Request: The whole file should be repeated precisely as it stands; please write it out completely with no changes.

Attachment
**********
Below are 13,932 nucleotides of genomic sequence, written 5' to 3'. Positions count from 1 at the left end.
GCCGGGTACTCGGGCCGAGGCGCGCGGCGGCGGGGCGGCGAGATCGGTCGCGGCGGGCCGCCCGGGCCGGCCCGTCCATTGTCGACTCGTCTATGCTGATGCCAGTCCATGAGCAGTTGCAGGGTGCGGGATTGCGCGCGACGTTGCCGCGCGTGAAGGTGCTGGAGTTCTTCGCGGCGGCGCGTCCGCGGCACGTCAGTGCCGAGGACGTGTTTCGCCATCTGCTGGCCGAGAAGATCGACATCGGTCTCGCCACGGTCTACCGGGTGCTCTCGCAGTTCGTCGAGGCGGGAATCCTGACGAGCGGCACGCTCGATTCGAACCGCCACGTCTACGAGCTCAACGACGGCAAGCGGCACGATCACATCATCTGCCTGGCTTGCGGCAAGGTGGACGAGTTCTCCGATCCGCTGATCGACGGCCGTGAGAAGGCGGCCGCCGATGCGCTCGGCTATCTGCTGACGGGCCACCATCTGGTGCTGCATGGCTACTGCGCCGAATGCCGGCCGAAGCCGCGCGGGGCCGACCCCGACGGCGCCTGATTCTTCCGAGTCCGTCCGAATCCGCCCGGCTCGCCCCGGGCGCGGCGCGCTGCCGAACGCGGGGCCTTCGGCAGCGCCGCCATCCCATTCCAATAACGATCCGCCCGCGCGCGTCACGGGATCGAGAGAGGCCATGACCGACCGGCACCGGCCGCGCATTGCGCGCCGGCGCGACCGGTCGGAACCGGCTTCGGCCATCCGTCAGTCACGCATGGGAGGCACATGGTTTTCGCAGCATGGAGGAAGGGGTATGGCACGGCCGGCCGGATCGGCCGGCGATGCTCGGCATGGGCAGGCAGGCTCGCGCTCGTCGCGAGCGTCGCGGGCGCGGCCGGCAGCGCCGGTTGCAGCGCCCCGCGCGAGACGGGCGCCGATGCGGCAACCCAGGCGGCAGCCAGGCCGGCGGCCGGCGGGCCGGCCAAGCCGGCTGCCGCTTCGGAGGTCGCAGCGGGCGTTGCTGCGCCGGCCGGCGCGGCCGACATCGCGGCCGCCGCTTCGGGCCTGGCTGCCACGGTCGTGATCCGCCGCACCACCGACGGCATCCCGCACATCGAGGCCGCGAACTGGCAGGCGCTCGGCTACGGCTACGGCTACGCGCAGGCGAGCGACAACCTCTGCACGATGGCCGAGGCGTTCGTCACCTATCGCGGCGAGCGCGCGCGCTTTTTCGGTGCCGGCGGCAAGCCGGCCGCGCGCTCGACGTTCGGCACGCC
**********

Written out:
Below are 13,932 nucleotides of genomic sequence, written 5' to 3'. Positions count from 1 at the left end.
GCCGGGTACTCGGGCCGAGGCGCGCGGCGGCGGGGCGGCGAGATCGGTCGCGGCGGGCCGCCCGGGCCGGCCCGTCCATTGTCGACTCGTCTATGCTGATGCCAGTCCATGAGCAGTTGCAGGGTGCGGGATTGCGCGCGACGTTGCCGCGCGTGAAGGTGCTGGAGTTCTTCGCGGCGGCGCGTCCGCGGCACGTCAGTGCCGAGGACGTGTTTCGCCATCTGCTGGCCGAGAAGATCGACATCGGTCTCGCCACGGTCTACCGGGTGCTCTCGCAGTTCGTCGAGGCGGGAATCCTGACGAGCGGCACGCTCGATTCGAACCGCCACGTCTACGAGCTCAACGACGGCAAGCGGCACGATCACATCATCTGCCTGGCTTGCGGCAAGGTGGACGAGTTCTCCGATCCGCTGATCGACGGCCGTGAGAAGGCGGCCGCCGATGCGCTCGGCTATCTGCTGACGGGCCACCATCTGGTGCTGCATGGCTACTGCGCCGAATGCCGGCCGAAGCCGCGCGGGGCCGACCCCGACGGCGCCTGATTCTTCCGAGTCCGTCCGAATCCGCCCGGCTCGCCCCGGGCGCGGCGCGCTGCCGAACGCGGGGCCTTCGGCAGCGCCGCCATCCCATTCCAATAACGATCCGCCCGCGCGCGTCACGGGATCGAGAGAGGCCATGACCGACCGGCACCGGCCGCGCATTGCGCGCCGGCGCGACCGGTCGGAACCGGCTTCGGCCATCCGTCAGTCACGCATGGGAGGCACATGGTTTTCGCAGCATGGAGGAAGGGGTATGGCACGGCCGGCCGGATCGGCCGGCGATGCTCGGCATGGGCAGGCAGGCTCGCGCTCGTCGCGAGCGTCGCGGGCGCGGCCGGCAGCGCCGGTTGCAGCGCCCCGCGCGAGACGGGCGCCGATGCGGCAACCCAGGCGGCAGCCAGGCCGGCGGCCGGCGGGCCGGCCAAGCCGGCTGCCGCTTCGGAGGTCGCAGCGGGCGTTGCTGCGCCGGCCGGCGCGGCCGACATCGCGGCCGCCGCTTCGGGCCTGGCTGCCACGGTCGTGATCCGCCGCACCACCGACGGCATCCCGCACATCGAGGCCGCGAACTGGCAGGCGCTCGGCTACGGCTACGGCTACGCGCAGGCGAGCGACAACCTCTGCACGATGGCCGAGGCGTTCGTCACCTATCGCGGCGAGCGCGCGCGCTTTTTCGGTGCCGGCGGCAAGCCGGCCGCGCGCTCGACGTTCGGCACGCC